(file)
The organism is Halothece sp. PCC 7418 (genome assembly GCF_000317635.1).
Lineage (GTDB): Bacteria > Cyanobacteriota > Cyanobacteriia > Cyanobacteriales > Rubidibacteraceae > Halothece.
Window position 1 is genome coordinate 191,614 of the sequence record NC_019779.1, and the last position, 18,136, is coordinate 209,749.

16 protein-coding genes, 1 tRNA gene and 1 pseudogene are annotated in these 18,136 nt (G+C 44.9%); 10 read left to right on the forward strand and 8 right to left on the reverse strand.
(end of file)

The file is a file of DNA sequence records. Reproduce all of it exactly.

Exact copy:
The organism is Halothece sp. PCC 7418 (genome assembly GCF_000317635.1).
Lineage (GTDB): Bacteria > Cyanobacteriota > Cyanobacteriia > Cyanobacteriales > Rubidibacteraceae > Halothece.
Window position 1 is genome coordinate 191,614 of the sequence record NC_019779.1, and the last position, 18,136, is coordinate 209,749.

16 protein-coding genes, 1 tRNA gene and 1 pseudogene are annotated in these 18,136 nt (G+C 44.9%); 10 read left to right on the forward strand and 8 right to left on the reverse strand.